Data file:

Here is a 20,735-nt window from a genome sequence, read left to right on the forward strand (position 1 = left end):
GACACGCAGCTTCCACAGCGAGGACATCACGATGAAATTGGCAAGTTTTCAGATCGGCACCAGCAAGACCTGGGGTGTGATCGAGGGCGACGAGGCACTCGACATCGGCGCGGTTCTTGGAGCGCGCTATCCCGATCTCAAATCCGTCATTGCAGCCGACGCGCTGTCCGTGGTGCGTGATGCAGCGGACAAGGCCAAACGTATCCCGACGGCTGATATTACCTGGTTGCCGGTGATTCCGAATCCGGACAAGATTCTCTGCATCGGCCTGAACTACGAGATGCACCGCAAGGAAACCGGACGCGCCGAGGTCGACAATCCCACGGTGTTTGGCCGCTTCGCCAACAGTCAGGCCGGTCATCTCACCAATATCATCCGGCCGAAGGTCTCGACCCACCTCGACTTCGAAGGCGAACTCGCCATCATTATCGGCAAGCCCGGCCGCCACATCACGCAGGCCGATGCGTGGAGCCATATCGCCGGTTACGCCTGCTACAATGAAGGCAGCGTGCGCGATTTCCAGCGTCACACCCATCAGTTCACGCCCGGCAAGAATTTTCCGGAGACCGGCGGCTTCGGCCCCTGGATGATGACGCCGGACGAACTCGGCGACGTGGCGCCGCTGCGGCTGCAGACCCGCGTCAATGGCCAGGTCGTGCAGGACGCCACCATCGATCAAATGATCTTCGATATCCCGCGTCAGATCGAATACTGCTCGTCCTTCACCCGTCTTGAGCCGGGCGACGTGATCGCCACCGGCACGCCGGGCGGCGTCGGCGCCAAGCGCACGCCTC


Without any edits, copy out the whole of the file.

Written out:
Here is a 20,735-nt window from a genome sequence, read left to right on the forward strand (position 1 = left end):
GACACGCAGCTTCCACAGCGAGGACATCACGATGAAATTGGCAAGTTTTCAGATCGGCACCAGCAAGACCTGGGGTGTGATCGAGGGCGACGAGGCACTCGACATCGGCGCGGTTCTTGGAGCGCGCTATCCCGATCTCAAATCCGTCATTGCAGCCGACGCGCTGTCCGTGGTGCGTGATGCAGCGGACAAGGCCAAACGTATCCCGACGGCTGATATTACCTGGTTGCCGGTGATTCCGAATCCGGACAAGATTCTCTGCATCGGCCTGAACTACGAGATGCACCGCAAGGAAACCGGACGCGCCGAGGTCGACAATCCCACGGTGTTTGGCCGCTTCGCCAACAGTCAGGCCGGTCATCTCACCAATATCATCCGGCCGAAGGTCTCGACCCACCTCGACTTCGAAGGCGAACTCGCCATCATTATCGGCAAGCCCGGCCGCCACATCACGCAGGCCGATGCGTGGAGCCATATCGCCGGTTACGCCTGCTACAATGAAGGCAGCGTGCGCGATTTCCAGCGTCACACCCATCAGTTCACGCCCGGCAAGAATTTTCCGGAGACCGGCGGCTTCGGCCCCTGGATGATGACGCCGGACGAACTCGGCGACGTGGCGCCGCTGCGGCTGCAGACCCGCGTCAATGGCCAGGTCGTGCAGGACGCCACCATCGATCAAATGATCTTCGATATCCCGCGTCAGATCGAATACTGCTCGTCCTTCACCCGTCTTGAGCCGGGCGACGTGATCGCCACCGGCACGCCGGGCGGCGTCGGCGCCAAGCGCACGCCTC